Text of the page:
Background: Interprofessional teamwork in healthcare organizations is crucial to the delivery of quality patient care. Efforts to improve teamwork on hospital medicine units commonly fail due to clinicians and other care team members (case managers and pharmacists) are responsible for patients scattered across numerous floors and units. UK HealthCare developed and implemented the Interprofessional Teamwork Innovation Model (ITIM©) on a 30-bed hospital medicine unit.

Purpose: The Interprofessional Teamwork Innovation Model (ITIM©) optimizes communication among providers caring for hospitalized patients on hospital medicine units. Daily bedside rounds include the primary nurse, nurse case manager, pharmacist, and hospitalist aiming to increase value.

Description: The core team developing and implementing ITIM© included a hospitalist nurse dyad leadership with front line nursing staff, nurse case managers, pharmacists, and hospitalists. Core team met weekly to develop and refine ITIM©. Importantly, everyone was informed that failures were to be expected; i.e., a normal part of quality improvement, but would trigger adjustment and revised attempts with rapid Plan-Do-Study-Act (PDSA) cycles of change. Daily ITIM©rounds reflect a team care by a physician, bedside nurse, pharmacist, and nurse case manager. This team closely collaborates in the same physical workspace while caring for patients and together performs patient and family-centered bedside rounds.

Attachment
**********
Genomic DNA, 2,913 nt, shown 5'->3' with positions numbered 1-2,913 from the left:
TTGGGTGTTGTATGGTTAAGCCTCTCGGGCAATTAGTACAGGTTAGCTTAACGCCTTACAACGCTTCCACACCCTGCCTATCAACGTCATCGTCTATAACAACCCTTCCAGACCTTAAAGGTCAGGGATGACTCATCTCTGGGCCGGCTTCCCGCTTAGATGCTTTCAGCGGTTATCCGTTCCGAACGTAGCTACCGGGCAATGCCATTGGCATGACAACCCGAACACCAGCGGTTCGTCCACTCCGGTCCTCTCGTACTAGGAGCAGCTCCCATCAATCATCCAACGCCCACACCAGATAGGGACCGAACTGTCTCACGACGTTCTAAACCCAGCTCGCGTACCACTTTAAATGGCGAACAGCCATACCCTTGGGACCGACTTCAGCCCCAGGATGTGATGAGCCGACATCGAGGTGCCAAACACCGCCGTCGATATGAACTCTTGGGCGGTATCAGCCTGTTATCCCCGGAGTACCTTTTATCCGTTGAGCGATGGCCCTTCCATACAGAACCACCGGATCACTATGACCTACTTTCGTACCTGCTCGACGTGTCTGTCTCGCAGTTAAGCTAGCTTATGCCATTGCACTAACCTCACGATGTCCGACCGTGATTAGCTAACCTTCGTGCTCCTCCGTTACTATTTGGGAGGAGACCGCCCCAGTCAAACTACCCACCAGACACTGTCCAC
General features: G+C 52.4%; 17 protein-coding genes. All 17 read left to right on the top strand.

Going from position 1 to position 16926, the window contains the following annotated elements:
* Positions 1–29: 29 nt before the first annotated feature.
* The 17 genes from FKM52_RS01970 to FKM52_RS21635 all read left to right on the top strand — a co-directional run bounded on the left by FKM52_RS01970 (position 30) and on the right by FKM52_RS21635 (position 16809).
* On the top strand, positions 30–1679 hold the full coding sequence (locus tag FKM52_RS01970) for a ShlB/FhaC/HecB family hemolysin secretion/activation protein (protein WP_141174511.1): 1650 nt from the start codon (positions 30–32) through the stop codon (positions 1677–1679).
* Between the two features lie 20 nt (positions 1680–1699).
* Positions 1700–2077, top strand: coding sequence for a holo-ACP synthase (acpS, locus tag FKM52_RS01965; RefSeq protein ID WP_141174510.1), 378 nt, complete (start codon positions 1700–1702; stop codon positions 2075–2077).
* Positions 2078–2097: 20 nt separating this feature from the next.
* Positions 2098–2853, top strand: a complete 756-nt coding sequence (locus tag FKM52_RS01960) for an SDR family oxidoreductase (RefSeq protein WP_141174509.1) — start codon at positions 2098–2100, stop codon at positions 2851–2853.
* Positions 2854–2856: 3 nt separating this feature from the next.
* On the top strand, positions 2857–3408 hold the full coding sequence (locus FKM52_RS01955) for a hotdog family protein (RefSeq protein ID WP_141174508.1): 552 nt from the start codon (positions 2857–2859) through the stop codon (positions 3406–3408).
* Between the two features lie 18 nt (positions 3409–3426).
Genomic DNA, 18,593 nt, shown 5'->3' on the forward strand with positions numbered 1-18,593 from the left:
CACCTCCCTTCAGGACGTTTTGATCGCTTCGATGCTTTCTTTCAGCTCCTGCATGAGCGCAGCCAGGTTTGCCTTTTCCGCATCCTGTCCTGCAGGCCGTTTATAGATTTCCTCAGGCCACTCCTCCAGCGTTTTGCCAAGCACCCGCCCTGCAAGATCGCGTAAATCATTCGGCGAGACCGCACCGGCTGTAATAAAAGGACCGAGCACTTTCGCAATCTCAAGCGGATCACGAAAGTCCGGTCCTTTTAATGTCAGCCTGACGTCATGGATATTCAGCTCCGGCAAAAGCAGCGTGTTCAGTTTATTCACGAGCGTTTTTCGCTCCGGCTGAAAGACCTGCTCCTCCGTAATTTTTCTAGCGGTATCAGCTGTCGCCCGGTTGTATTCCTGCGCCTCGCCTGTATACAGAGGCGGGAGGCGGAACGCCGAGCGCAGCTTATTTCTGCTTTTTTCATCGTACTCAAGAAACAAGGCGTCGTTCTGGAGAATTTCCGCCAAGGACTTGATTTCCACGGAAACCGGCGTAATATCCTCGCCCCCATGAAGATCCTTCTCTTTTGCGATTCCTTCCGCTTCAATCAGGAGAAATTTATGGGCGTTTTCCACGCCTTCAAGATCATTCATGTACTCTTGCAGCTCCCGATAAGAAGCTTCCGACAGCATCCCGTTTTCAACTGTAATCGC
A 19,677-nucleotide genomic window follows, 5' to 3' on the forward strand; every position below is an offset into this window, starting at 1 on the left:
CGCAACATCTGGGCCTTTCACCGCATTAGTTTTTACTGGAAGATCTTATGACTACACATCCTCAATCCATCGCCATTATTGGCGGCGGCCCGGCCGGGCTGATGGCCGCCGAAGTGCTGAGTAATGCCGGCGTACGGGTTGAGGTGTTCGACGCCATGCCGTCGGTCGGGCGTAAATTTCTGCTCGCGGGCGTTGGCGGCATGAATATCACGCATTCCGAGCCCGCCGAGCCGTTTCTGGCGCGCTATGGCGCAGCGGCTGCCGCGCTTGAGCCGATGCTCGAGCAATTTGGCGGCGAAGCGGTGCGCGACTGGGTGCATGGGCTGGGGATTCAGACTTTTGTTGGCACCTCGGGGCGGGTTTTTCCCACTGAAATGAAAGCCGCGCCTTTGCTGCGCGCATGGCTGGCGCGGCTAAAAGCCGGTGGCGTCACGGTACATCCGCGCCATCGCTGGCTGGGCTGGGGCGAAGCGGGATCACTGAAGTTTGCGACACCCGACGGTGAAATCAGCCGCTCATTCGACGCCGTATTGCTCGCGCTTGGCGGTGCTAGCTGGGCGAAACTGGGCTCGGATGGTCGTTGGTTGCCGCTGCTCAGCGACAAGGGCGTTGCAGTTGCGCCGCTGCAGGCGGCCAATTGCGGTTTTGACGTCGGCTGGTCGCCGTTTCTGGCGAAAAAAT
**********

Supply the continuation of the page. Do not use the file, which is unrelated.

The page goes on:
Outcome measures included length of stay, 30-day readmission rate, and average cost per patient. The analysis evaluated care delivered from March 1, 2015, to February 29, 2016, and compared 988 inpatients exposed to the intervention (ITIM©) to a control group of 8,235 inpatients with the same MS-DRGs admitted to other hospital medicine teams. The Case Mix Index (CMI) measure of illness severity was used to standardize all patients to a CMI of 1.0. The CMI adjusted length of stay was 0.13 days less in the ITIM© group than the control group, generating 126 opportunity days. There was 1.8% absolute reduction of all-cause 30 -day readmission rate. CMI-adjusted direct cost per patient was $866/patient lower (855,608 $ total savings). Calculation of costs for the intervention included the additional costs of increased staffing associated with ITIM©(pharmacist and additional case manager). Approximately 20% of the cost savings was due to a reduction in pharmacy costs through management of medications by the pharmacist on rounds. Based on the success of ITIM©, UK HealthCare is spreading this model to other hospital medicine teams at the new university hospital.

Conclusions: The ITIM© approach to teamwork with bedside rounding and facilitated communication yields a shared mental model for everyone caring for a hospitalized patient. This resulted in dramatic cost savings, enhanced efficiency of care with lower length of stay and safer care transitions with decreased readmissions. Investment in additional staffing (nurse case manager and pharmacist to join the hospitalist as they rounded with the bedside nurses) proved cost-effective. Beyond cost savings, ITIM© boosted the overall value equation as quality also increased.

We are seeing dramatic improvements in outcome measures and believe that geographically-based team rounding can succeed on adult hospital units. This innovative approach represents true “interprofessional practice” with shared communication and decision-making among the team.